It is difficult to say which of these scenes was more shameful.
One was a picture of a 'Golden Wand' which some Brahmins of Tamil Nadu call sengol, a sceptre, looking down upon a Prime Minister prostrating before it during the inauguration of the country's new parliament. The second image from New Delhi is that of the tricolour lying on the ground near the boots of the police, snatched from the hands of the wrestlers demanding the arrest of a Bharatiya Janata Party (BJP) MP, accused of sexual harassment. There is yet, another picture of Brij Bhushan Sharan Singh entering the Parliament with a cruel triumphant smile on his face in front of media cameras.
On one side, there was the noise of religious chants. On the other, were slogans demanding justice. The smoke from the havan that was being performed in the house of modern democracy, blinded the eyes of the people of India to prevent them from witnessing the struggle of our sportswomen for their democratic rights.
Power Comes From the Public
28 May 2023 will go down in the history of India as one of the most shameful days of Indian democracy. All democratic and constitutional values were flouted in the seat of democracy, that is, Parliament itself. A farce was enacted in which the leader of the ruling party elected by the votes of the people received a ‘sengol’(sceptre) from the hands of the brahmins. The same sengol that was lying in the Allahabad Museum for 75 years. Where else could it be in a democracy?
The source of power in a democracy is the public, that right comes from the public. The ruler obtains his position through the mandate of the people and not by divine order.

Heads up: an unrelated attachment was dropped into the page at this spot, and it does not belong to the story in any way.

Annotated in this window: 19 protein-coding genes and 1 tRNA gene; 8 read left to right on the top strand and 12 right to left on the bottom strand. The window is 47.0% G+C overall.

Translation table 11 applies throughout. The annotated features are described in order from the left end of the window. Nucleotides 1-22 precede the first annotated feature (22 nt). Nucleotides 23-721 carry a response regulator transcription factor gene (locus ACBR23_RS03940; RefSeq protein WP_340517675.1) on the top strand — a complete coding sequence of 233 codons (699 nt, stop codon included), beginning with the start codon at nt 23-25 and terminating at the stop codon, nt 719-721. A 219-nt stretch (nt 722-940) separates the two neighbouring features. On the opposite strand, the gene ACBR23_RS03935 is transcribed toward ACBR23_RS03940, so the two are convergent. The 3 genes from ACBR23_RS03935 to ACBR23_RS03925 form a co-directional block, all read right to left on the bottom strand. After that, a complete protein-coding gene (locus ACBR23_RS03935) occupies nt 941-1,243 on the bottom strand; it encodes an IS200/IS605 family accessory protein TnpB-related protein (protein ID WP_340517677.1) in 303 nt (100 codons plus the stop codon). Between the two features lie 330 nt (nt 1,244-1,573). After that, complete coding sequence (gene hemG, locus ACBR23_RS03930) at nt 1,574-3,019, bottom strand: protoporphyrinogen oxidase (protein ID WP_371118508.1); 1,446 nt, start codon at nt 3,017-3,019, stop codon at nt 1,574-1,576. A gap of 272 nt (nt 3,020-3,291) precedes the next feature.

In a democracy, the head of the government is the representative of the people, not one anointed by God. He is only a representative of the people and his rule is temporary. The people can withdraw their pleasure and his power goes. No divine authority can protect or restore it.
A monumental lie was fabricated and turned into truth. This manufacturing of lies is shameful, even if not surprising, given the record of Narendra Modi and his party. This time the home minister misused his position to sell a shameful lie. Amit Shah provided an account stating that at the time of Independence in August 1947, Lord Mountbatten asked Nehru if any rituals were being followed in India for the transfer of power.
Nehru then turned to Chakravarti Rajagopalachari, popularly known as Rajaji, who referred to the tradition followed by kings in Tamil Nadu for transferring power by handing over the sengol. Shah maintained that Rajaji arranged for a sengol from Tamil Nadu, which Mountbatten handed over to Nehru to signify the transfer of power from Britain to India.
The Sengol Lie
All the historians have denied this lie. From Rajaji's grandson and his biographer Rajmohan Gandhi to the editor of the Nehru volumes, Madhavan Palat, and others who have studied the transfer of power and written about it extensively, clearly said that this is a lie. The priests of the Adheenam from Tamil Nadu who are said to have given the sengol to Mountbatten who then handed it over to Nehru, themselves have said that they had no proof of Shah's claim.
The truth is that before August 15, some priests from the Adheenam in Tamil Nadu came to Delhi by train with a sengol to express their happiness on this occasion and ceremoniously presented this sengol to Nehru. It was a purely private affair, between these priests and Nehru. It had no political importance. Nehru accepted it in an entirely private event, not in the parliament and that too only out of courtesy.
There was no question of Nehru accepting the sengol as a symbol of the transfer of power. He believed in Republican values. The source of power in a democracy is the public. Its source is not God, nor do Brahmins have the right to validate or authenticate it.
Nehru, who was opposed to linking the state with any kind of religious symbols and was considered an atheist, took this sengol in his hands, respecting the sentiment of those from the Adheenam. He also accepted the shawl given by them, but then sent these so-called symbols of royalty to where it belongs in any democracy: a museum. It was presented to him privately so it could not form part of the state exhibits.